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I’m a bit late to this party considering today was the last day of the Korean Festival and I just found out about it. Sigh. It was held at Seoul International Park Sept. 13-16 here in LA. Apparently it’s an annual event held around the time of the Korean harvest festival, or Chu-sok, which occurs on the 15th day of the eighth month by the lunar calendar (don’t ask me to do the math). So I guess there’s hope for me next year.

The festival is in its 34th year, and last year it boasted 350,000 attendees over its four days. It showcases the awesomely diverse Korean community in LA. Go Koreans! The website is here.

I’m incredibly embarrassed that I just found out about it now. Lemme go slink into my corner and hide my face.

 

Shopping for hanbok September 12, 2007

Filed under: hanbok — Raven @ 9:25 am
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For those who don’t know, hanbok (한복) is the Korean traditional costume, which women still wear occasionally, particularly for special occasions such as a funeral or their daughter’s engagement party (please note my knowledge of when hanbok is worn comes chiefly from watching kdramas). Recently I had the chance to visit a shop that sells hanbok in LA. It’s located on Eighth St. across from Dong Il Jang.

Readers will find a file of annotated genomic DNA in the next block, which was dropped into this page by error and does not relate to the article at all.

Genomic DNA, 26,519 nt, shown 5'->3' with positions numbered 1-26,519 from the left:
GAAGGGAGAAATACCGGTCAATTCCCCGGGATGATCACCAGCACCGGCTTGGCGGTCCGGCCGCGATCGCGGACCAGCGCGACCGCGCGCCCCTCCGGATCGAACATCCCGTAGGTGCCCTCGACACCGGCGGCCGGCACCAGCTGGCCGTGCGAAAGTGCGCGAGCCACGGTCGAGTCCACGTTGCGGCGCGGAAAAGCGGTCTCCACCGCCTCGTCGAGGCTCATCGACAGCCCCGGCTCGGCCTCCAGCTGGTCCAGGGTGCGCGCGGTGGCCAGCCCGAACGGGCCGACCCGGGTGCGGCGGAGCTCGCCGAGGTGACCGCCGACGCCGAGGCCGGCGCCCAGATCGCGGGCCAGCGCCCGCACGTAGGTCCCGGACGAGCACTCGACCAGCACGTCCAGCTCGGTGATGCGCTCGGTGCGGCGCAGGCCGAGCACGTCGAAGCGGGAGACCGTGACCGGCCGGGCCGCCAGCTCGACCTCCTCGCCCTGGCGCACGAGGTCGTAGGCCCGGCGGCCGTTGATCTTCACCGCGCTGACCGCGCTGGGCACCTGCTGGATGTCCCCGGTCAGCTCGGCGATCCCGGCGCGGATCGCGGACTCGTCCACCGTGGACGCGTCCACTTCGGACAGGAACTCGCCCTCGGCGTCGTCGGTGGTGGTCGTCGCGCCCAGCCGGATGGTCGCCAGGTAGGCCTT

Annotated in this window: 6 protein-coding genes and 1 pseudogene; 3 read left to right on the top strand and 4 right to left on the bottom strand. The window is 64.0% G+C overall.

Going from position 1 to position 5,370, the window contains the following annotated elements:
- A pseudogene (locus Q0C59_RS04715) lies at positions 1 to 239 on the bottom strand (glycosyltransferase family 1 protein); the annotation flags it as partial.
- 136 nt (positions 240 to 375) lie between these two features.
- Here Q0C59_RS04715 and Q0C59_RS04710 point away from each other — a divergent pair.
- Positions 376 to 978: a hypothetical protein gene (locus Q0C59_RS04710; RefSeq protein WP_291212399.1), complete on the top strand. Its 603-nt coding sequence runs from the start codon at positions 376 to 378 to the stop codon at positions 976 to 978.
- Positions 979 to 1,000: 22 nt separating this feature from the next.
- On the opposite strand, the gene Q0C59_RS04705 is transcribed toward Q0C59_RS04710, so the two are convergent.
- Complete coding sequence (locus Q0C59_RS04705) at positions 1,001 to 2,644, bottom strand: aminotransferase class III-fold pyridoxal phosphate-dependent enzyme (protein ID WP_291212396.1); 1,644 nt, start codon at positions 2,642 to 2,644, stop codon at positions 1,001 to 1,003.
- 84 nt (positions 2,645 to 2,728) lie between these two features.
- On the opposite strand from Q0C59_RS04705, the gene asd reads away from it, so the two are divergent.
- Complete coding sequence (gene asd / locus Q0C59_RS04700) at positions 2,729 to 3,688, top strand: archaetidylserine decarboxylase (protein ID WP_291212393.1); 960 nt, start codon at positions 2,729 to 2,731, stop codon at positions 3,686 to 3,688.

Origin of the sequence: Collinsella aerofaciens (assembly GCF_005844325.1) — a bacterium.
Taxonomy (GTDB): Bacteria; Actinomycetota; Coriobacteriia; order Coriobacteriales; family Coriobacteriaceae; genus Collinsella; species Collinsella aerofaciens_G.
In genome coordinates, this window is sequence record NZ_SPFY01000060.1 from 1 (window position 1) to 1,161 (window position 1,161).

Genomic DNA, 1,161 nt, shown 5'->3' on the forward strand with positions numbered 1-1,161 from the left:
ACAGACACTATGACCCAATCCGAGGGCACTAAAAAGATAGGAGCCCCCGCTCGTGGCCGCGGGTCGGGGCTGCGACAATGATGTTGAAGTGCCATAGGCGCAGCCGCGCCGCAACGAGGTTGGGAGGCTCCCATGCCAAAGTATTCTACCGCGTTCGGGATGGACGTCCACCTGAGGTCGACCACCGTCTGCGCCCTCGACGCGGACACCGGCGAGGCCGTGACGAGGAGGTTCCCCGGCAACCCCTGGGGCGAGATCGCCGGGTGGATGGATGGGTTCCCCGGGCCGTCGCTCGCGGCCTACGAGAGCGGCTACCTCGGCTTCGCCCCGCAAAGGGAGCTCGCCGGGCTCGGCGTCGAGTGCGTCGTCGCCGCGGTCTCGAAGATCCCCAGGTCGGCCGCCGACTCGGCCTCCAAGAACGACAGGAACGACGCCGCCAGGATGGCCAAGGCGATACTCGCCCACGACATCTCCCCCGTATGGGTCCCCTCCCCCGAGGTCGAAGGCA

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Of course, I knew there had to be places you could buy hanbok here, and I think there are actually quite a few shops that sell it, but this was the first time I’d noticed one. The shop wasn’t large, but it was brightly lit and showed off the various dresses nicely. I noticed mostly bright colors, didn’t see anything one would wear to a funeral. I admit I didn’t root through the racks in a big way, but everything I saw was stylish (er, if you can call something that’s centuries old stylish) and beautiful. There were some interesting color combinations, bright pinks paired with bright yellows, etc. You can see some of the shop’s offerings in the picture to the right.hanbok5.jpg

I was asked not to take pictures inside the shop, or rather I explained to the shopkeeper in English that I wanted to take pictures and blog about her shop, and she explained to me in Korean that she would rather I didn’t take any pictures. Yes, we understood each other. Don’t ask me how. Let’s just say I’m good at context clues and gestures are a godsend.

We weren’t the only customers in the shop. In addition to us, there was a bored young man who was there with a young woman who was trying on hanbok. I forget what colors she had chosen, but I know why she was there: I heard something in Korean about an engagement. He got away with taking pics of her on his camera phone. Maybe if I hadn’t asked for permission I would’ve had better luck picture-wise. No, then I probably would have gotten in trouble. Oh, well.

Now if only I could find an excuse to wear hanbok myself sometime…

P.S. I guess the place is called Kim Mi Hee’s Hanbok Shop, or at least I’m assuming 고전방 might translate as “hanbok shop” or “place to buy traditional clothes” or something like that. Like I said, it’s at 8th & Hobart across from Dong Il Jang (okay, I didn’t say it was at Hobart, but it is).